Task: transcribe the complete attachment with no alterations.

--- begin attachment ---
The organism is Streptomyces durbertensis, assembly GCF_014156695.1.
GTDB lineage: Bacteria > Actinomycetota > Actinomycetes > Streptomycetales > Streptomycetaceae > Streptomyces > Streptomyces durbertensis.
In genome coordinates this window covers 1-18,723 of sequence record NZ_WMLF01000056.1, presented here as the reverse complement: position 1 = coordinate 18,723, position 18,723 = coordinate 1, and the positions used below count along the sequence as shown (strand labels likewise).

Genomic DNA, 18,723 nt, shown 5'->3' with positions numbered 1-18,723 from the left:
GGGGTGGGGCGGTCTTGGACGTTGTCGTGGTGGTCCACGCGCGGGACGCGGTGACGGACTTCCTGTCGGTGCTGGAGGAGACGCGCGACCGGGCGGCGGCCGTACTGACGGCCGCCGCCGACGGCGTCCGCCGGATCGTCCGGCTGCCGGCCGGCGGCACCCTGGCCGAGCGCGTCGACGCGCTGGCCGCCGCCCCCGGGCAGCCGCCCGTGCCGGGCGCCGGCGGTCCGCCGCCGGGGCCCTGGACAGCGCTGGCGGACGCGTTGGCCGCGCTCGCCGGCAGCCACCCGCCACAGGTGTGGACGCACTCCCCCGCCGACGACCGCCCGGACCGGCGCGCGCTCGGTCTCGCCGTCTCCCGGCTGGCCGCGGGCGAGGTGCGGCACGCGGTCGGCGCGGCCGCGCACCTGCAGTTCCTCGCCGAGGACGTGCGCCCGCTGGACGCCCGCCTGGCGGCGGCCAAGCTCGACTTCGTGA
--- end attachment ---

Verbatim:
The organism is Streptomyces durbertensis, assembly GCF_014156695.1.
GTDB lineage: Bacteria > Actinomycetota > Actinomycetes > Streptomycetales > Streptomycetaceae > Streptomyces > Streptomyces durbertensis.
In genome coordinates this window covers 1-18,723 of sequence record NZ_WMLF01000056.1, presented here as the reverse complement: position 1 = coordinate 18,723, position 18,723 = coordinate 1, and the positions used below count along the sequence as shown (strand labels likewise).

Genomic DNA, 18,723 nt, shown 5'->3' with positions numbered 1-18,723 from the left:
GGGGTGGGGCGGTCTTGGACGTTGTCGTGGTGGTCCACGCGCGGGACGCGGTGACGGACTTCCTGTCGGTGCTGGAGGAGACGCGCGACCGGGCGGCGGCCGTACTGACGGCCGCCGCCGACGGCGTCCGCCGGATCGTCCGGCTGCCGGCCGGCGGCACCCTGGCCGAGCGCGTCGACGCGCTGGCCGCCGCCCCCGGGCAGCCGCCCGTGCCGGGCGCCGGCGGTCCGCCGCCGGGGCCCTGGACAGCGCTGGCGGACGCGTTGGCCGCGCTCGCCGGCAGCCACCCGCCACAGGTGTGGACGCACTCCCCCGCCGACGACCGCCCGGACCGGCGCGCGCTCGGTCTCGCCGTCTCCCGGCTGGCCGCGGGCGAGGTGCGGCACGCGGTCGGCGCGGCCGCGCACCTGCAGTTCCTCGCCGAGGACGTGCGCCCGCTGGACGCCCGCCTGGCGGCGGCCAAGCTCGACTTCGTGA